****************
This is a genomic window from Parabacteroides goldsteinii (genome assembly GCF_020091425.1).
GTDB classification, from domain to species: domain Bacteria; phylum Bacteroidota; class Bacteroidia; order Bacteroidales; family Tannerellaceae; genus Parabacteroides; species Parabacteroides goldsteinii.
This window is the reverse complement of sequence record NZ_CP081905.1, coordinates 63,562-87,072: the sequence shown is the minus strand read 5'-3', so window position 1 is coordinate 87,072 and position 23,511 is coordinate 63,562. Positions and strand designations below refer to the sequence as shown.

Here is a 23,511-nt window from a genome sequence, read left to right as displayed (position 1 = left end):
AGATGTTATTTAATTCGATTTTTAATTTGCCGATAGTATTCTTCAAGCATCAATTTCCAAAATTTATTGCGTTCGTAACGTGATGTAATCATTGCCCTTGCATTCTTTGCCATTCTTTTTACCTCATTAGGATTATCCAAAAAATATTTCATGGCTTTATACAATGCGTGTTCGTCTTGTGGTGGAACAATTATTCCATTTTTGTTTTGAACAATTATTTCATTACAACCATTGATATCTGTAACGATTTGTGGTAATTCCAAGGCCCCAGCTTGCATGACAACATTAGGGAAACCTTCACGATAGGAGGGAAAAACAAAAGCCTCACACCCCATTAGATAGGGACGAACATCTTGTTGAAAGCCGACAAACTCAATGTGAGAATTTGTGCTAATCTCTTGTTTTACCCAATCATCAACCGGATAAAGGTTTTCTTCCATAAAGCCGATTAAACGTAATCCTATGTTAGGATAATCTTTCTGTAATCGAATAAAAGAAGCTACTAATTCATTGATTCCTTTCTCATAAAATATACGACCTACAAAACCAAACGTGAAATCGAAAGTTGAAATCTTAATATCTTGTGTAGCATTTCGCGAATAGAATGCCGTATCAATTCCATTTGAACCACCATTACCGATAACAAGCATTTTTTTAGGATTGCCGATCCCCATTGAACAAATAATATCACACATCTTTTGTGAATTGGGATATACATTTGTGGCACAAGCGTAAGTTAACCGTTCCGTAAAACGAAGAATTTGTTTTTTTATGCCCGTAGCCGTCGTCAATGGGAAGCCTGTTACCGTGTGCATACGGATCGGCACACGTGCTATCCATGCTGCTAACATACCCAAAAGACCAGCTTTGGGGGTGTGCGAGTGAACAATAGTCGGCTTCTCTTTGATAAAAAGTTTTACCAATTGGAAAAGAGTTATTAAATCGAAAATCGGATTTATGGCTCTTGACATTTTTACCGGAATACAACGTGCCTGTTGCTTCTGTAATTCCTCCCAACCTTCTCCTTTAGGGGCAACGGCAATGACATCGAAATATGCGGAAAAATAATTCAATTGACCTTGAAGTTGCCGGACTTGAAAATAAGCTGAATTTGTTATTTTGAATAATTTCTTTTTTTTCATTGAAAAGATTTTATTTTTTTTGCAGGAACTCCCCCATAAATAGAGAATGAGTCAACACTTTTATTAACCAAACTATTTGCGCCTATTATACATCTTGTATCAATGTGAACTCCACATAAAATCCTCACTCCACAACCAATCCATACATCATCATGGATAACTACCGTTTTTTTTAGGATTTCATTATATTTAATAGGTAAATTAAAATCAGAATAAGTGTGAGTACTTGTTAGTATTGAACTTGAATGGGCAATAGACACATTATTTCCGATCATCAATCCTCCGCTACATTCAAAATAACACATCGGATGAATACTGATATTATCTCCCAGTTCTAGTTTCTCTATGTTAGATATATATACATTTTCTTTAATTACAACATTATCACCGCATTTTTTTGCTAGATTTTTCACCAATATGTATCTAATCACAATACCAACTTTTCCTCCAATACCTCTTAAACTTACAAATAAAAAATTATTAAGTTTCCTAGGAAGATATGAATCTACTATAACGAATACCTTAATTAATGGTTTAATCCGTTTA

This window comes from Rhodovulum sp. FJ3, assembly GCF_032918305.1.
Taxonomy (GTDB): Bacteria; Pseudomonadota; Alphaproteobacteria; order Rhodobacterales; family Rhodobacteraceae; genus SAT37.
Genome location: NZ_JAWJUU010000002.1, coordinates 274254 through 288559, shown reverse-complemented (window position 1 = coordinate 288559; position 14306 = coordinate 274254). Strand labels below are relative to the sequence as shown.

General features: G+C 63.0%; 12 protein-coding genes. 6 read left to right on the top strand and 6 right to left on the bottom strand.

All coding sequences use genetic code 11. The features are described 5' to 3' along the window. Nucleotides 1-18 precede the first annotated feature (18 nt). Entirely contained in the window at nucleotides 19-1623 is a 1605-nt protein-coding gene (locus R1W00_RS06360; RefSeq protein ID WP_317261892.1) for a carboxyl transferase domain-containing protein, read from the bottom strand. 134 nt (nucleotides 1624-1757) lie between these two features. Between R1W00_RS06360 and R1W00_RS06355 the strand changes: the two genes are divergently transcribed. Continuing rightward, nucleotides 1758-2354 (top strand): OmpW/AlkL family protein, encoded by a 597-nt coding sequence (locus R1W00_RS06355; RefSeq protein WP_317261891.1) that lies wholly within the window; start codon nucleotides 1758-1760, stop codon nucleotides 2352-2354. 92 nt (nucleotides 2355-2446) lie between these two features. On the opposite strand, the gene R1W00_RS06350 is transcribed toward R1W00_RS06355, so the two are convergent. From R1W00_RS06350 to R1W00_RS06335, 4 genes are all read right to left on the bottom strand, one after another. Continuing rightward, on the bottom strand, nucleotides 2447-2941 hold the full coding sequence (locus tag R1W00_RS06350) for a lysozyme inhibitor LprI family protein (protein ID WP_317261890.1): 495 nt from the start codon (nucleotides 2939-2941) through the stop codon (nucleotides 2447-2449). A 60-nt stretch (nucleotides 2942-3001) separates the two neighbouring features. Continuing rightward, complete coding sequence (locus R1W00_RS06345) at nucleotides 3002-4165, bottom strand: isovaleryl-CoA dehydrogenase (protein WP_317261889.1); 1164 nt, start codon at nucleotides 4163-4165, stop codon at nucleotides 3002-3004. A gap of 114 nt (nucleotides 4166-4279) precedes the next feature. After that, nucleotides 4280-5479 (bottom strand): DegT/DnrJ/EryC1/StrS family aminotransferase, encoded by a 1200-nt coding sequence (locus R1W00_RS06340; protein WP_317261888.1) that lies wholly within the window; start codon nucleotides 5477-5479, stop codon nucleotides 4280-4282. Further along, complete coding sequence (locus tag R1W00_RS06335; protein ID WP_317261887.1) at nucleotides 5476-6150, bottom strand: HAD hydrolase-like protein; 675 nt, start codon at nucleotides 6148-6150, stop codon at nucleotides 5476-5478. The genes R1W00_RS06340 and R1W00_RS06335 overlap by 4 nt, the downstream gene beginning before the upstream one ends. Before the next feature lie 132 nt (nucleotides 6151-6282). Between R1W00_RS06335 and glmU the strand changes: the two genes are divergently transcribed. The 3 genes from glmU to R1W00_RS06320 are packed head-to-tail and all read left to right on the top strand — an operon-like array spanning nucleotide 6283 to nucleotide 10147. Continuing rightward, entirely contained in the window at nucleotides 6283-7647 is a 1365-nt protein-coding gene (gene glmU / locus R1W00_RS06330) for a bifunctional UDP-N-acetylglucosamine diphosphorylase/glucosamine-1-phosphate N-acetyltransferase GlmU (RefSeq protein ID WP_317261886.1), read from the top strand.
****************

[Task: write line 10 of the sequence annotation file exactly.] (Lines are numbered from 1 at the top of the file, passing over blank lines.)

All coding sequences use genetic code 11. The features are described 5' to 3' along the window. Nucleotides 1-18 precede the first annotated feature (18 nt). Entirely contained in the window at nucleotides 19-1623 is a 1605-nt protein-coding gene (locus R1W00_RS06360; RefSeq protein ID WP_317261892.1) for a carboxyl transferase domain-containing protein, read from the bottom strand. 134 nt (nucleotides 1624-1757) lie between these two features. Between R1W00_RS06360 and R1W00_RS06355 the strand changes: the two genes are divergently transcribed. Continuing rightward, nucleotides 1758-2354 (top strand): OmpW/AlkL family protein, encoded by a 597-nt coding sequence (locus R1W00_RS06355; RefSeq protein WP_317261891.1) that lies wholly within the window; start codon nucleotides 1758-1760, stop codon nucleotides 2352-2354. 92 nt (nucleotides 2355-2446) lie between these two features. On the opposite strand, the gene R1W00_RS06350 is transcribed toward R1W00_RS06355, so the two are convergent. From R1W00_RS06350 to R1W00_RS06335, 4 genes are all read right to left on the bottom strand, one after another. Continuing rightward, on the bottom strand, nucleotides 2447-2941 hold the full coding sequence (locus tag R1W00_RS06350) for a lysozyme inhibitor LprI family protein (protein ID WP_317261890.1): 495 nt from the start codon (nucleotides 2939-2941) through the stop codon (nucleotides 2447-2449). A 60-nt stretch (nucleotides 2942-3001) separates the two neighbouring features. Continuing rightward, complete coding sequence (locus R1W00_RS06345) at nucleotides 3002-4165, bottom strand: isovaleryl-CoA dehydrogenase (protein WP_317261889.1); 1164 nt, start codon at nucleotides 4163-4165, stop codon at nucleotides 3002-3004. A gap of 114 nt (nucleotides 4166-4279) precedes the next feature. After that, nucleotides 4280-5479 (bottom strand): DegT/DnrJ/EryC1/StrS family aminotransferase, encoded by a 1200-nt coding sequence (locus R1W00_RS06340; protein WP_317261888.1) that lies wholly within the window; start codon nucleotides 5477-5479, stop codon nucleotides 4280-4282. Further along, complete coding sequence (locus tag R1W00_RS06335; protein ID WP_317261887.1) at nucleotides 5476-6150, bottom strand: HAD hydrolase-like protein; 675 nt, start codon at nucleotides 6148-6150, stop codon at nucleotides 5476-5478. The genes R1W00_RS06340 and R1W00_RS06335 overlap by 4 nt, the downstream gene beginning before the upstream one ends. Before the next feature lie 132 nt (nucleotides 6151-6282). Between R1W00_RS06335 and glmU the strand changes: the two genes are divergently transcribed. The 3 genes from glmU to R1W00_RS06320 are packed head-to-tail and all read left to right on the top strand — an operon-like array spanning nucleotide 6283 to nucleotide 10147. Continuing rightward, entirely contained in the window at nucleotides 6283-7647 is a 1365-nt protein-coding gene (gene glmU / locus R1W00_RS06330) for a bifunctional UDP-N-acetylglucosamine diphosphorylase/glucosamine-1-phosphate N-acetyltransferase GlmU (RefSeq protein ID WP_317261886.1), read from the top strand.